The Devil's Dictionary is a satirical lexicon by Ambrose Bierce. The book offers humorous and ironic definitions of various words and phrases, often presenting a cynical view of human nature and society. Bierce's entries are often dark and biting, and he takes aim at everything from politics and religion to love and marriage.
Bierce's definitions are often intentionally exaggerated or contradictory, highlighting the absurdities and inconsistencies of language and society. For example, he defines marriage as "the state or condition of a community consisting of a master, a mistress, and two slaves, making in all, two." He also defines politics as "the conduct of public affairs for private advantage."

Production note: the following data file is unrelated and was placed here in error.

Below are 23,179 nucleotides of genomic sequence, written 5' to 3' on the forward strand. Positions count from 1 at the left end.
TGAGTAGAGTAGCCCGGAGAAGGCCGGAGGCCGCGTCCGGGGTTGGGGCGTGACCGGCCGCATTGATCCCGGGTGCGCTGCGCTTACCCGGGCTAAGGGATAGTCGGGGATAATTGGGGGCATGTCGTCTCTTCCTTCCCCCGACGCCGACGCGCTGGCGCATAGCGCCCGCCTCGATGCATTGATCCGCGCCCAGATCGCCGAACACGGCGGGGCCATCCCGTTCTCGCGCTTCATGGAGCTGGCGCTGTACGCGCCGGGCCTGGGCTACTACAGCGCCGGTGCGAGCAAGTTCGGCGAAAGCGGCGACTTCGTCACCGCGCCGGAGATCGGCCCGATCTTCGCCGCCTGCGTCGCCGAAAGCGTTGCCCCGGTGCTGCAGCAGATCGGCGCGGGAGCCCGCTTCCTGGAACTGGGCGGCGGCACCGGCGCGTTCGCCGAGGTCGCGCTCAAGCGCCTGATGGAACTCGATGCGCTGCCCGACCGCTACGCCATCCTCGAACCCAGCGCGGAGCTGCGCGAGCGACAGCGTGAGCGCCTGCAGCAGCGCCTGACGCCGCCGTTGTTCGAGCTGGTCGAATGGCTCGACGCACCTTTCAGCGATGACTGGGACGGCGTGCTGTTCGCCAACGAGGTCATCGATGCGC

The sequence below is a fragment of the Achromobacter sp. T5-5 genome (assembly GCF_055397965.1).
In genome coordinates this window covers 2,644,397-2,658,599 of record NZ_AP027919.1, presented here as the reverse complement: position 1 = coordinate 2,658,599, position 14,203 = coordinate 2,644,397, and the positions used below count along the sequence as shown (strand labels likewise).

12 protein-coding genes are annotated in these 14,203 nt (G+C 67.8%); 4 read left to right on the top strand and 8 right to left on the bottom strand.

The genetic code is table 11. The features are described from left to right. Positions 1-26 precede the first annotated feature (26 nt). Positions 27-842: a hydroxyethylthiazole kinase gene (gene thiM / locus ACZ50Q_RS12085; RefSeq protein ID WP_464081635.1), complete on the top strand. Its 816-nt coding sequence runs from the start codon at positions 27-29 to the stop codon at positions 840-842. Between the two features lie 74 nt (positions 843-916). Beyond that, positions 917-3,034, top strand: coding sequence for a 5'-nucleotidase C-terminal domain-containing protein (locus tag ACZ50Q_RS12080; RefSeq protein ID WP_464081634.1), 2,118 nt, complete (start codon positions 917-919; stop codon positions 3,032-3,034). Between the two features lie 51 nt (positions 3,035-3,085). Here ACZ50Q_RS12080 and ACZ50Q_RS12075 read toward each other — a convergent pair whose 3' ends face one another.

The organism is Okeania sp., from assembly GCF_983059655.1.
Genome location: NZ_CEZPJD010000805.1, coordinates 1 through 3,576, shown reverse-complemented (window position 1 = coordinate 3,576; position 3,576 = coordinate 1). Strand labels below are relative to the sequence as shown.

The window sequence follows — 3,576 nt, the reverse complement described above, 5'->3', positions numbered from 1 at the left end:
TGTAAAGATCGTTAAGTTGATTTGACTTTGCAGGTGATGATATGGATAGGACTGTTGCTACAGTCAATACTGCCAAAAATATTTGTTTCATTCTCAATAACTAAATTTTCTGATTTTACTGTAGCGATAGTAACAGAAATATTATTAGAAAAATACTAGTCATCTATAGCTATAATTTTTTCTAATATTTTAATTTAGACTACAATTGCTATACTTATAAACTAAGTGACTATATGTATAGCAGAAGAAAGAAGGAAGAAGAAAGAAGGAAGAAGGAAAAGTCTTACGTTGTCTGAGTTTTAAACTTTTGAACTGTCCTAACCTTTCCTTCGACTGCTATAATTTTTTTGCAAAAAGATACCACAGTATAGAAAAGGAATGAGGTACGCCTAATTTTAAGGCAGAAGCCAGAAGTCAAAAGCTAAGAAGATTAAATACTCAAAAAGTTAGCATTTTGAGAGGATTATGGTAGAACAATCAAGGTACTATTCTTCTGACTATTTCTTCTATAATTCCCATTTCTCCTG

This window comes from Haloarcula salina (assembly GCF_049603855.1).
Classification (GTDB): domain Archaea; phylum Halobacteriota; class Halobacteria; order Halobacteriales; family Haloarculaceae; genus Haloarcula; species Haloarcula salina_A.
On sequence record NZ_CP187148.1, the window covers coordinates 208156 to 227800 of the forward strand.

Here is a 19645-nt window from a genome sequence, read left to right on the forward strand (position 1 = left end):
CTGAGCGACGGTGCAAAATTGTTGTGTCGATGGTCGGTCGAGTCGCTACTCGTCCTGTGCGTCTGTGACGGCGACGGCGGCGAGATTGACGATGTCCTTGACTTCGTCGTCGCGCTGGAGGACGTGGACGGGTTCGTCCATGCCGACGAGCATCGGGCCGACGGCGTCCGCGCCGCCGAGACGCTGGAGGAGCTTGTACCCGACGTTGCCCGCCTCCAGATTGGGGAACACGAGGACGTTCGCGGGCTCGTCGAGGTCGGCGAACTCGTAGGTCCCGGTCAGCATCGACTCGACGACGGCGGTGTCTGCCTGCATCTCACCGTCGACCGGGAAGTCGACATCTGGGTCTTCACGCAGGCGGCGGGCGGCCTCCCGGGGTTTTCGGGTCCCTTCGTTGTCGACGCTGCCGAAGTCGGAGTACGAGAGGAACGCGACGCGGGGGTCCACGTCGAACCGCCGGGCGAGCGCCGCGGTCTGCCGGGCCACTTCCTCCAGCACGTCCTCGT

The Devil's Dictionary has become a classic of American literature, and its influence can be seen in the works of many later writers, including H.L. Mencken and Mark Twain. The book's incisive wit and dark humor continue to be appreciated by readers today.